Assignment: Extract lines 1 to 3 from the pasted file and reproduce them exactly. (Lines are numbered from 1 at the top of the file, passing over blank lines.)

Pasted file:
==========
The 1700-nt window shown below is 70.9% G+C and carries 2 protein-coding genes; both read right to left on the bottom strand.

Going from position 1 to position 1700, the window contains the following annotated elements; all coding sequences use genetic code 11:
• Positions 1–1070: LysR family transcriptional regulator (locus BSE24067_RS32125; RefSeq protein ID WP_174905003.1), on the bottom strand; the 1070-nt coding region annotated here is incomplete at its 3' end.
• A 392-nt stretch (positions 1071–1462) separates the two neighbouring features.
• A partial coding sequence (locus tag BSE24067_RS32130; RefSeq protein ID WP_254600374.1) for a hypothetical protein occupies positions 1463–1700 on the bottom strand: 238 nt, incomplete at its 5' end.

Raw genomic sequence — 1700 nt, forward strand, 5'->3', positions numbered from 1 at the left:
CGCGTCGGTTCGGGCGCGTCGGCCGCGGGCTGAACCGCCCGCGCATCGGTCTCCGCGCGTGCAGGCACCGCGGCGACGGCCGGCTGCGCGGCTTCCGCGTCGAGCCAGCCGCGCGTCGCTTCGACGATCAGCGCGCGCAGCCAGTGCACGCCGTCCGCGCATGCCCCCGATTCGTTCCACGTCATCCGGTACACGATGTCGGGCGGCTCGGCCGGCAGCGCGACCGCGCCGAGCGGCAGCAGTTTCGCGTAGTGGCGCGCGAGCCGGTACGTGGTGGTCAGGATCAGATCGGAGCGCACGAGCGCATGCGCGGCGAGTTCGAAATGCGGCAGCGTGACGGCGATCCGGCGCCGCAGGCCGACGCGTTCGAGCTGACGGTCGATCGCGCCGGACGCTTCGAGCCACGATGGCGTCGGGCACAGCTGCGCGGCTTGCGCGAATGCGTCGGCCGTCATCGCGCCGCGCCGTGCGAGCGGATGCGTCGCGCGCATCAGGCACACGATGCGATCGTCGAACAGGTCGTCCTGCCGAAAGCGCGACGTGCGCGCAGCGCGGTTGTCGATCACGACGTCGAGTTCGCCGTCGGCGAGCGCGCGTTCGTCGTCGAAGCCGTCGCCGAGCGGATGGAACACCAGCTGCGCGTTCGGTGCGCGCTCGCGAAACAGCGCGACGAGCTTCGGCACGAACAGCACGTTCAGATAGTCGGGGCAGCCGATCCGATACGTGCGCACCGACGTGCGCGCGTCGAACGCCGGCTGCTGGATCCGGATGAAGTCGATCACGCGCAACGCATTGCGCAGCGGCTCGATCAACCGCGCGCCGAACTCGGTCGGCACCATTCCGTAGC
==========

The 1700-nt window shown below is 70.9% G+C and carries 2 protein-coding genes; both read right to left on the bottom strand.

Going from position 1 to position 1700, the window contains the following annotated elements; all coding sequences use genetic code 11:
• Positions 1–1070: LysR family transcriptional regulator (locus BSE24067_RS32125; RefSeq protein ID WP_174905003.1), on the bottom strand; the 1070-nt coding region annotated here is incomplete at its 3' end.